Siemens telegrams (or PROFIdrive telegrams as they are also called) are used to define which information, which data is exchanged between the user program and the actual servo motor.  Typical data to be exchanged are setpoints, actual values, and control/status words. 

After selecting a motor for your motor module, it is important to define this telegram in the Servo Control Unit.  Without it, the user program does not know which data to communicate with the servo motor, and you will get configuration faults later on.  (You don't need to worry about selecting the right telegram from the get-go, you can always go back afterwards and change it).


This is how you setup a Siemens telegram for your motor:

  1. Click on the Servo Control Unit (CU)
  2. Select the Telegram configuration from the Properties -> PROFINET Interface tab
  3. Configure the Send and Receive telegrams for the Drive Axis


Configuring a Siemens Telegram for the Motor


One of my personal favourite telegrams here is the Siemens telegram 105 because it contains both torque limiting (which limits the power output to your servo drive and thus protects your machine from possible damage) and DSC.  DSC stands for Dynamic Servo Control and basically enables much faster and precise positioning (which makes it ideal for highly dynamic servo applications).


One final thing left to do, and that is...



Alright, so the hard(ware) part of adding the servo axis is done.  We've got a Servo Control Unit set up, a Motor Module, and connected to that an actual Motor with a configured Siemens telegram for data exchange. 

On the software side - in our user program - we are going to send Motion commands (like e.g. enable/disable axis, home axis, move axis) to the Servo Control Unit.  This unit will buffer/execute those commands and will control the necessary power to move each servo motor.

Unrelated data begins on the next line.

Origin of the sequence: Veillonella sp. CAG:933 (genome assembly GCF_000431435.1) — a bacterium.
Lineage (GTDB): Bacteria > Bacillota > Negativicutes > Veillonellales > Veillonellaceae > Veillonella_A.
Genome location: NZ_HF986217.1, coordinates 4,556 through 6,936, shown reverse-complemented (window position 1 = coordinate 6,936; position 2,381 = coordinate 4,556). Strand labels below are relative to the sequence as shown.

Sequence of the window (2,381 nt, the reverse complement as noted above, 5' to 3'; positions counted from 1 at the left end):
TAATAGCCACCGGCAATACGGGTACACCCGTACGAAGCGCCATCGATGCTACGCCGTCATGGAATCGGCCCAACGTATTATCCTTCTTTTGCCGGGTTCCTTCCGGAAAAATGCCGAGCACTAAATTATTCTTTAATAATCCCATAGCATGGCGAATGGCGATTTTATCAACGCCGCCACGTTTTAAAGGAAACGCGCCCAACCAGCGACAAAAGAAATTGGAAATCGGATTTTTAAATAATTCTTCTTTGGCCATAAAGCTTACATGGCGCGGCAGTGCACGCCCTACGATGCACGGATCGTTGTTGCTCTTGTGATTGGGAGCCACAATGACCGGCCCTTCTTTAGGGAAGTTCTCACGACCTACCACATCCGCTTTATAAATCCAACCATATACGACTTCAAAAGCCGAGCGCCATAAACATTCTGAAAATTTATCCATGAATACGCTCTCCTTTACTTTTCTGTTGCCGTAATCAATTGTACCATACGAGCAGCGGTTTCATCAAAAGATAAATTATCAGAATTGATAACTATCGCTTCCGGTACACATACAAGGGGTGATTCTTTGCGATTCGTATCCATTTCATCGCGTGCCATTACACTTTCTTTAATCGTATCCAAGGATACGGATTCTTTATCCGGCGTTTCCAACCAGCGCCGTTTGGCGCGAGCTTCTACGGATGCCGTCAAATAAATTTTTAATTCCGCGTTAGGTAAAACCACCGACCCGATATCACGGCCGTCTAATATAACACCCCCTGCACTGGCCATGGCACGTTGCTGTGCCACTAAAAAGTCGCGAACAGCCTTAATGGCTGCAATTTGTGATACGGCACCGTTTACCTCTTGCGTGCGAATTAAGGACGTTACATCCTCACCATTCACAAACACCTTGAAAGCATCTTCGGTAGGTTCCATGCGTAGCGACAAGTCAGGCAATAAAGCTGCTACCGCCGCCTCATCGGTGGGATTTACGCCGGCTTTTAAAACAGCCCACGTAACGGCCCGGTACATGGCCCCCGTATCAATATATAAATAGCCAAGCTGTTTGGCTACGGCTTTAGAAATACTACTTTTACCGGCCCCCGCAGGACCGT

But one final piece of the puzzle is missing.  How do we send Motion commands to the Servo Control Unit?  The CU is part of the hardware configuration, so we cannot directly access this unit from the user program.  Well, the Siemens answer for this are technology objects.


The following screenshot visualizes how this whole setup works: 


Technology objects represent real objects (e.g. a servo motor) in the controller, in your user program. You control the technology object by using Motion Control instructions - like e.g. MC_Power to enable/disable an axis, or MC_MoveAbsolute to move an axis to an absolute position.  The technology object buffers and executes these Motion Control instructions and controls the servo axis through the configured Siemens telegram interface (like e.g. telegram 105).


So now you know how it works, here are the steps to adding a technology object to your project:

  1. Under Technology object, select 'Add new object'
  2. In the pop-up window, select a Motion Control like e.g. a positioning axis


Adding a new Technology Object


Now our technology object has been added, but if you open the configuration, you'll quickly see that there are some red indicators to the right of the Hardware interface.  What we're still missing here is selecting a drive for our technology object.  This is how it's done:

  1. Go to the axis Configuration (under Technology objects)
  2. Press on the Hardware interface tab
  3. Select the correct drive


Selecting the correct Drive for the Technology Object


In our example, we selected the 'Drive axis_1' (which is the motor module which we added in Step 2) by navigating first to the 'Drive unit_1' (which is the servo control unit which we added in Step 1).  Easy-peasy. 


Now all our hardware interface indicators are green.  Great work! 



And that is how you add a servo drive to your PLC application in TIA Portal.  Motion in TIA Portal is a very exciting subject for me and something I am very passionate about because I do a lot of projects in Siemens and Rockwell with motion applications.

It gets even more exciting when you start to build proper structures around controlling servo axes in a modular and uniform way.  But that's for another time.


I hope you enjoyed reading!

PS. If you're just getting started with TIA Portal, and want to get the full PLC and HMI experience, why not go and check out my students' favorite TIA Portal - All Basics Pack RIGHT HERE.



Grab my '5 Simple Steps to Drastically Improve your PLC Program Structure in TIA Portal' and start building better PLC applications TODAY.